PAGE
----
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City of Hope announced Wednesday that it has received a $12.8 million grant to support research into a possible cure for malignant brain tumors.

The grant from the California Institute for Regenerative Medicine will support a research team led by Christine Brown, associate director of the T Cell Therapeutics Research Laboratory, and a clinical team headed by Dr. Behnam Badie, chief of neurosurgery at City of Hope.

Few effective therapies currently exist for malignant glioma, an aggressive brain cancer with a five-year survival rate of 5.5 percent.

“Brain tumors are one of our biggest challenges in oncology, which is why City of Hope is focusing our efforts on finding better therapies,” said Stephen J. Forman, director of the therapeutics research lab. “We have already made significant strides in finding more effective treatments, and City of Hope is extremely grateful that CIRM has recognized how crucial and urgent it is to support more research on malignant glioma and give patients better options and hope.”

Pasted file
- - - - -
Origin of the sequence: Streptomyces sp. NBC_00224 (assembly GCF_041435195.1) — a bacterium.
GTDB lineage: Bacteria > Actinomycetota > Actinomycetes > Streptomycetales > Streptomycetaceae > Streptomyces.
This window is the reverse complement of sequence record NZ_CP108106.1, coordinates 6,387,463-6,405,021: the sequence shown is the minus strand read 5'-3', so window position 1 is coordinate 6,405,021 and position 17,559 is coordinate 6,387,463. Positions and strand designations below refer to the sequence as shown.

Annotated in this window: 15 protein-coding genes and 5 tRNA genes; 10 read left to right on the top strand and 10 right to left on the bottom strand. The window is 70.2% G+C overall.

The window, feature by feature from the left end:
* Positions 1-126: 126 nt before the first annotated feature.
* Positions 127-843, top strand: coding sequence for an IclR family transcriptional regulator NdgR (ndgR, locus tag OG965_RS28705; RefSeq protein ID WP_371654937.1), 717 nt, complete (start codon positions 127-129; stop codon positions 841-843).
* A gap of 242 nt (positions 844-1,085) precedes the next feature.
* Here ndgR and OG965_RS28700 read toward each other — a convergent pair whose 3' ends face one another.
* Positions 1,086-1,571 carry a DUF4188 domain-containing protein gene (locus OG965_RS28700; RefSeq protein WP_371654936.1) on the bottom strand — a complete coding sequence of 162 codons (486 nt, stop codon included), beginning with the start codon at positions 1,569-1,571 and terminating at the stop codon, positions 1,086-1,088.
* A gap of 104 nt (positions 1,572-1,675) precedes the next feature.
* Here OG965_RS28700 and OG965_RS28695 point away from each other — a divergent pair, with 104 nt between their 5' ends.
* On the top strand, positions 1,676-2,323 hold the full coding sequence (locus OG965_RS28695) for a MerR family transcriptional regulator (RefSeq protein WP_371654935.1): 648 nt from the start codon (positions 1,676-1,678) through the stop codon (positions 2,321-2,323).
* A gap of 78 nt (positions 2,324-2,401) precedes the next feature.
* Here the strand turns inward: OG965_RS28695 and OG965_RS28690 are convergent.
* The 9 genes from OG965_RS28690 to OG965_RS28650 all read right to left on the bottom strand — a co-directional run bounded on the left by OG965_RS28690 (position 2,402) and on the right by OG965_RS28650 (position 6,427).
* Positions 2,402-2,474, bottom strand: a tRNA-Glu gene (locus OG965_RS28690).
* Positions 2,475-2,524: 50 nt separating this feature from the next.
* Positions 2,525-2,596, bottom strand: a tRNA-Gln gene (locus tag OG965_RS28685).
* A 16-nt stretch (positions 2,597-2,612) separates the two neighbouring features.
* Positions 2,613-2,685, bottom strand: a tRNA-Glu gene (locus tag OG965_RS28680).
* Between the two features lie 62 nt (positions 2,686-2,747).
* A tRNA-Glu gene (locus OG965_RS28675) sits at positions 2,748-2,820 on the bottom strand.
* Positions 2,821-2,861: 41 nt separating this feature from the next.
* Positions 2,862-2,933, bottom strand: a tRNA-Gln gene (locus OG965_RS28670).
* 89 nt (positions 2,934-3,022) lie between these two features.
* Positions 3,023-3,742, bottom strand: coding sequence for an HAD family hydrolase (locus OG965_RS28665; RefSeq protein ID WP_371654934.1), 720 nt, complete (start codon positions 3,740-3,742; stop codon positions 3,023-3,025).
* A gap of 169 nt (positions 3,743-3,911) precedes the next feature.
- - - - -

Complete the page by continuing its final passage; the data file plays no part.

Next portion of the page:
City of Hope is the first and only cancer center treating patients with CAR-T cell therapy, which works by genetically reengineering a patient’s T cells — white blood cells in the immune system. The altered T cells are then infused into the patient to attack the cancer cells.

Malignant glioma is difficult to treat due to several factors. The brain’s anatomy, which is encased in the skull, has a tough membrane layer and the blood-brain barrier, a semi-permeable membrane, prevents easy access of potentially effective therapeutic drugs to the tumors.

Malignant gliomas are also highly invasive, making their surgical removal difficult. Furthermore, heterogeneous stem-cell like tumor cells are resistant to current therapies, such as chemotherapy and radiation, which can lead to recurrence.

“City of Hope is working hard to take this therapy to the next level for patients by finding new delivery methods and honing on which method and combination works best,” said Brown, who is also the Heritage Provider Network Professor in Immunotherapy. “We urgently need more effective therapies for our patients with malignant gliomas, and we will not give up until we find them.”

–City News Service

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